Tag Archives: Kings

Royal Rules

29 Feb


CrownCheck out the podcast here.

Last week Solomon spoke of financial issues again and said it’s better to have a little and be righteous than to have a lot because you were engaged in injustice. It can be pretty scary to place blind trust in someone, but we do it all the time with our doctors, lawyers, and teachers. Be sensitive to the Lord’s leading and align your goals and ambitions with God’s first. This morning, we dig into the responsibility of kings.

Pro. 16:10-13 tells us, “A divine decision is in the lips of the king; his mouth should not err in judgment. A just balance and scales belong to the Lord; All the weights of the bag are His concern. It is an abomination for kings to commit wicked acts, for a throne is established on righteousness. Righteous lips are the delight of kings, and he who speaks right is loved.”

We don’t have a king. You’ve probably figured that out. I know the temptation exists to ignore this first verse because we don’t operate with a king in the U.S. I need to remind you who is writing these inspired words of God. He is the king of Israel so he knows what he’s talking about and understands the importance of the words he’s writing. “A divine decision is in the lips of the king.” While this has some significant application for today, I’m going to tell you the decision that Solomon refers to. When we began our study in Proverbs, we went to 1 Kings 3 and checked out Solomon’s early life. In 1 Ki. 3:5, God told Solomon, “Ask what you wish Me to give you.” We learned that Solomon asked God for, “An understanding heart to judge Your people to discern between good and evil.” God rewarded Solomon by giving him wisdom to discern and also gave him a pile of cash. Later in 1 Ki. 3, we come to Solomon’s first dilemma. Two harlots come to Solomon about a dead baby. They each say the dead baby belongs to the other. It’s a pretty complicated dilemma, but Solomon quickly dispenses judgment and all of Israel was floored by his wisdom. That decision is brilliant because it reflects the wisdom of God. That’s what Solomon is saying. When you are in tune with God, you’ll render decisions that come from a biblical worldview.

We don’t have a king, but we have leaders in nearly every facet of life. Our leaders should make decisions based on a fear and reverence for God because He is the standard of right and wrong, of morality and faith, of wisdom and justice. Our reality is most likely far from that ideal. So we should sincerely pray for our leaders to employ godly wisdom in their decisions. Remember, “The king’s heart is like channels of water in the hand of the Lord; He turns it wherever He wishes.” (Pro. 21:1) I wonder what would happen if the church collectively and individually prayed for the world’s leaders to govern biblically.

Solomon shifts gears a bit and talks about the wheels of justice. Solomon declares, “A just balance and scales belong to the Lord, all the weights of the bag are His concern” The balance was used in the market place to weigh out a product against a standard. We do the same thing today. You go to the grocery store and you pay a price per pound for many items purchased like vegetables, meat, and sugar. Sometimes crooked merchants would use a faulty balance or weights that were rigged to deprive customers of getting what they paid for. Weights were standardized back in the day as they are today. You’d be pretty ticked off if you paid for five pounds of coffee and received only four pounds. There was a huge scandal in our area back in 2005-2006. The owners and operators of three gas station/travel plazas were indicted on charges of conspiracy and fraud. They had rigged the gas pumps to dispense 19 gallons for every 20 purchased. That’s 5% difference. Not much, but in just two years, the FBI estimated that amounted to about 7 million dollars. This is exactly what Solomon is talking about. God is concerned when people fall victim to unjust business practices. Why? Because God knows that you need to buy things to live and He takes a really dim view on people that engage in fraudulent business practices.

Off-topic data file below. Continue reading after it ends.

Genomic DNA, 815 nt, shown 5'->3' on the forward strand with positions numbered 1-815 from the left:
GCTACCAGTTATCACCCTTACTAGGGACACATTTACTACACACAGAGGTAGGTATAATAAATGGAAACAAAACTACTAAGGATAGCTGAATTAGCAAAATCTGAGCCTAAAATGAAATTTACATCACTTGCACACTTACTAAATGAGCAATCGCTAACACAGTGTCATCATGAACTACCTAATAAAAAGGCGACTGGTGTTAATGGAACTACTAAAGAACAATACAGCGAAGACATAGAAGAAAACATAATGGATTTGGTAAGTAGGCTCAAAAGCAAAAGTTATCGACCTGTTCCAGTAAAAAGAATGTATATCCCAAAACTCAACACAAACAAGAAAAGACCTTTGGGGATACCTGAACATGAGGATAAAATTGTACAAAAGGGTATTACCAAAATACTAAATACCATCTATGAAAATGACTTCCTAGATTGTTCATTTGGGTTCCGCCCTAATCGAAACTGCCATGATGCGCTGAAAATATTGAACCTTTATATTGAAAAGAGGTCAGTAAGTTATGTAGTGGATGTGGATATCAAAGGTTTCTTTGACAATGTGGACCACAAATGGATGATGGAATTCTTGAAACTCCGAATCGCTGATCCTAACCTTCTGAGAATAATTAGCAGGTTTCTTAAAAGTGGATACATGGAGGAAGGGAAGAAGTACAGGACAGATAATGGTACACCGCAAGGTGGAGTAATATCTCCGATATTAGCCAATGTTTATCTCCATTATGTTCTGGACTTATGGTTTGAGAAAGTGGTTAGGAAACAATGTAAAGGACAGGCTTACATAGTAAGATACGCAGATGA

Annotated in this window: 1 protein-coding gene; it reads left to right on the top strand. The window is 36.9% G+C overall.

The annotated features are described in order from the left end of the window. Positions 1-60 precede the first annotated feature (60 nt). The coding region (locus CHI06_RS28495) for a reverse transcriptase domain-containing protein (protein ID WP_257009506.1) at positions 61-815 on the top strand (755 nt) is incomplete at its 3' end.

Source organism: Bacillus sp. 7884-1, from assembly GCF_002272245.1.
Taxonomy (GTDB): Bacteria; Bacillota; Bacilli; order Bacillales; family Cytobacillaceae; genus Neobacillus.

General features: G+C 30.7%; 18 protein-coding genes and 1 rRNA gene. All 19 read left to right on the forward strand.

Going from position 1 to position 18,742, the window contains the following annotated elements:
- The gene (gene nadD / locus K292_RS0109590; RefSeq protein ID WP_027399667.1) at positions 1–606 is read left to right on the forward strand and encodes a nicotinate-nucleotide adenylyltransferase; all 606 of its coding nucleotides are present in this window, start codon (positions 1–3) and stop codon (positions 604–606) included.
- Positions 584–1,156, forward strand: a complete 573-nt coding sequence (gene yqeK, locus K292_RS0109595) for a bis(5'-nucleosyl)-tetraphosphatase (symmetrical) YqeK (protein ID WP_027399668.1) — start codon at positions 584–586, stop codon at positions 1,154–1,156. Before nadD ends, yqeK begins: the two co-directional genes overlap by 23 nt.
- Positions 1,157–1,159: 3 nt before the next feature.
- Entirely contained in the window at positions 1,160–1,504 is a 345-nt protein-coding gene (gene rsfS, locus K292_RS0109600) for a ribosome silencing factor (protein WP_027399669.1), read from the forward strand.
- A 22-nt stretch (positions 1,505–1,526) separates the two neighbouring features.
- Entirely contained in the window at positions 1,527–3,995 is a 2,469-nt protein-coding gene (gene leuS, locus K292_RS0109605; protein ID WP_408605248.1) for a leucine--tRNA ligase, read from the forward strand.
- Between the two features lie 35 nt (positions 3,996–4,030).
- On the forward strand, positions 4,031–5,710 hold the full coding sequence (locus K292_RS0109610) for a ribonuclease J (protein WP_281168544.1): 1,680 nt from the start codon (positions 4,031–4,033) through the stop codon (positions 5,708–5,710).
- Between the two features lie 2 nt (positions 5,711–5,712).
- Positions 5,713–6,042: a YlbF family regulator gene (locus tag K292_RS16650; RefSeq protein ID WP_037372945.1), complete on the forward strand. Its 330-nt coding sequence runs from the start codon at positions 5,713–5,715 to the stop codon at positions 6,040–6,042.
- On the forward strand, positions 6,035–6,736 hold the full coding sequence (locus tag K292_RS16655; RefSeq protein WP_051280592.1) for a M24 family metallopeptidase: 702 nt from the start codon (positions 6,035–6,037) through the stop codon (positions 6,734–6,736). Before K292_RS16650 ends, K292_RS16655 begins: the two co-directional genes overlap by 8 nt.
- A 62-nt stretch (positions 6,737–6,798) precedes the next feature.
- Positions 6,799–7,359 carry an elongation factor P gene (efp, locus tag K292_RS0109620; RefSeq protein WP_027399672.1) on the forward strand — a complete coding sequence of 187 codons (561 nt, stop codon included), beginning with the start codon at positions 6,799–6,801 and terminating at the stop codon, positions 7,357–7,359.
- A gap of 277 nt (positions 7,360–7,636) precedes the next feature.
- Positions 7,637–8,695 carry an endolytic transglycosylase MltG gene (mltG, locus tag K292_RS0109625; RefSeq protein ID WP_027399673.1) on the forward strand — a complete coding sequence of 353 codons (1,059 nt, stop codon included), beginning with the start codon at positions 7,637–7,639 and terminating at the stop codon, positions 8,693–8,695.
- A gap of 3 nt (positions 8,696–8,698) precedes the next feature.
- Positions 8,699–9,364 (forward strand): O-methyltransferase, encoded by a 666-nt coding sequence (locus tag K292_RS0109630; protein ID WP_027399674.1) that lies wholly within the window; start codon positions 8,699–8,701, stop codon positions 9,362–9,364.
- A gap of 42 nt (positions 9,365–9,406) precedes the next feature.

There are certain expectations we have for people. We have expectations for teachers to teach our kids what they need to know to live a productive life. We expect our employers to pay us for the jobs we do. We expect firefighters to show up if our house catches on fire. We expect our military to defend and protect us against all enemies near and far. When we talk about royalty, we have a disconnect because don’t have an earthly king or queen. You might have heard of Queen Elizabeth II. She’s the longest reigning queen in history. Of the 44 countries or territories with a monarch, Queen Elizabeth rules over 11 of those. What’s interesting is that the Queen doesn’t rule with absolute authority. She has limits to what she can do. Of the 44, only 6 monarchs rule with absolute authority and one of those is the Pope.